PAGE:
- Brian Ketelsen
An extension pack was released today that consists of three related extensions to Code.
These extensions enable development from a local VS Code instance against a remote environment. And they're a dream come true for me.
Each of these extensions allows you to run VS Code on
some computer but the code and tools are on
some other compute device.
Remote - WSL
If you're a Windows user, you know the frustration of working on a project that expects to be developed in Linux. There are hacks and workarounds for using VS Code in Windows and keeping the development tools in WSL, but the remote-wsl extension solves this problem officially. You use Code in Windows, but the dev tools and environment live in WSL. Talk about the best of both worlds!
Remote - Container
With the remote-containers plugin, you add a Dockerfile and a configuration file to your project and VS Code will automatically prompt you to spin up the container as your development environment. It will mount your code inside the container, and run as if you are developing inside the target environment.
This is the
perfect way to ship a pre-configured development environment for an Open Source project, for example. I'm really excited to add this to several of my projects.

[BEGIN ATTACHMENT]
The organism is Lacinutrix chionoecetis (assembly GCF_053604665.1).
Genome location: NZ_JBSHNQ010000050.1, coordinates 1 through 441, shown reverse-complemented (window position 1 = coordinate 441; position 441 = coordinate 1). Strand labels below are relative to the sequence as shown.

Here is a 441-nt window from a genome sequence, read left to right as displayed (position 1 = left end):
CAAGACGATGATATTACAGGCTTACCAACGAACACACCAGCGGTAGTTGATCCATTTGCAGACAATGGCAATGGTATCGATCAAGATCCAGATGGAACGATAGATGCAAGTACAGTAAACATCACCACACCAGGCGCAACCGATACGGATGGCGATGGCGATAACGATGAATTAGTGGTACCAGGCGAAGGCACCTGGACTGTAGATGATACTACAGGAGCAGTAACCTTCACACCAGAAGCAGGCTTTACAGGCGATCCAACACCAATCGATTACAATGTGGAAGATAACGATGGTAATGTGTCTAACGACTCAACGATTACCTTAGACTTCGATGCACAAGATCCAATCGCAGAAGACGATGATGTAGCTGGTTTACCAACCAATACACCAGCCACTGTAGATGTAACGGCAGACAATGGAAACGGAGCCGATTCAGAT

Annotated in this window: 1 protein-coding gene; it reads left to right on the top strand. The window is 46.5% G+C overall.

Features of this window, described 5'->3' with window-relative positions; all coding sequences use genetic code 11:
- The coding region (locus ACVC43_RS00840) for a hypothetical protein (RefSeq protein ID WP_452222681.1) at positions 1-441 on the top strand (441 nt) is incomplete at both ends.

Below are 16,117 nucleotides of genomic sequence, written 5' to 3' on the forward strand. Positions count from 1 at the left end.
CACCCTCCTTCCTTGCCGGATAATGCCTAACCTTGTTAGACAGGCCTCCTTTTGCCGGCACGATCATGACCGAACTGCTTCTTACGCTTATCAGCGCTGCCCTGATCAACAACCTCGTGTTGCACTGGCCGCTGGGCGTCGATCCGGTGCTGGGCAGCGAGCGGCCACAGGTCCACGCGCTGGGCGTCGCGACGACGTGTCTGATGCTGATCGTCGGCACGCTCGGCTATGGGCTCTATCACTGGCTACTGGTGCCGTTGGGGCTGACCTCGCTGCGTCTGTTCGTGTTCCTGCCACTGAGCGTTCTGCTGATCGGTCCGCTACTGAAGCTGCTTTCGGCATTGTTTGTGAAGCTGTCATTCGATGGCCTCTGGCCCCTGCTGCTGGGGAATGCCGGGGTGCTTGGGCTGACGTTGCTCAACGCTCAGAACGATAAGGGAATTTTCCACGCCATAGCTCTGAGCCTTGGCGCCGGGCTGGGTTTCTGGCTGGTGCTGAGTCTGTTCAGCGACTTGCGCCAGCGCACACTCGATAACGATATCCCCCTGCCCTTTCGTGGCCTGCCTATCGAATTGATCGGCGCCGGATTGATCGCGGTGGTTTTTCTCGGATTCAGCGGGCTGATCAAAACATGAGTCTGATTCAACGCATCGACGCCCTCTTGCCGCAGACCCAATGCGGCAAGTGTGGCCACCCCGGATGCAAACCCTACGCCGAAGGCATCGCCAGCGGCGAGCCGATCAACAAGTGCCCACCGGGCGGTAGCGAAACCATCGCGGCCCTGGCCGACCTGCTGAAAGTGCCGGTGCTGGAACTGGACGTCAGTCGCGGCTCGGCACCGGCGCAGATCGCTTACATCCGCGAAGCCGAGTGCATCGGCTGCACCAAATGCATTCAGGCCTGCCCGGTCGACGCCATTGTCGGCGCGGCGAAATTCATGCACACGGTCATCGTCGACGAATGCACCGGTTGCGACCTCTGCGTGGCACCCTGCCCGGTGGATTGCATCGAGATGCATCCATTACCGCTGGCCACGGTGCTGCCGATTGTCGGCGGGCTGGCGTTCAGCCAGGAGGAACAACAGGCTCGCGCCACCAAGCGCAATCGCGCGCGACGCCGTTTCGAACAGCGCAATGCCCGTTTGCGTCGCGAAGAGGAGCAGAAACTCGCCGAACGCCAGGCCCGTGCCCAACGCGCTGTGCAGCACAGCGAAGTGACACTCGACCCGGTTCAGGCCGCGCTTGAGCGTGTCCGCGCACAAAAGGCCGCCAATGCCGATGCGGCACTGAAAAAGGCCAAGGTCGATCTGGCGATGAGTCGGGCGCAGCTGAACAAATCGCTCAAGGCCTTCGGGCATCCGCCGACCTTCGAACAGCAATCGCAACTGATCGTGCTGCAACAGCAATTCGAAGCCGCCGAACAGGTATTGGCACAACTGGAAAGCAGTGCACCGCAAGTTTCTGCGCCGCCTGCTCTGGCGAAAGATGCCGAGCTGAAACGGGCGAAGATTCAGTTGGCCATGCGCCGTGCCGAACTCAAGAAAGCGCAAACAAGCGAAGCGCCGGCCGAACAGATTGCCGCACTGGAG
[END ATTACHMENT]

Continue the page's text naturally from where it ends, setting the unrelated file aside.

Remote - SSH
Of the three, I will probably use this one the most. In fact I'm using it to write this blog post.
The remote-ssh extension uses an SSH client on the host to communicate with a remote computer. If you have a beefy development machine (either locally or in the cloud), this is the perfect way to keep your development experience stable no matter what computer you're sitting at. No more syncing unfinished code between machines for me.
The extension even does port forwarding over your ssh connection. When you start your website or service, it will forward that port for you to the local machine.
I've been using the preview version of these three extensions for a few weeks now, and I couldn't be happier with the setup. I've used them from a Mac, from a Chromebook with Crostini, from Linux, and from Windows. It works equally well across all platforms.
Go forth and remotely develop!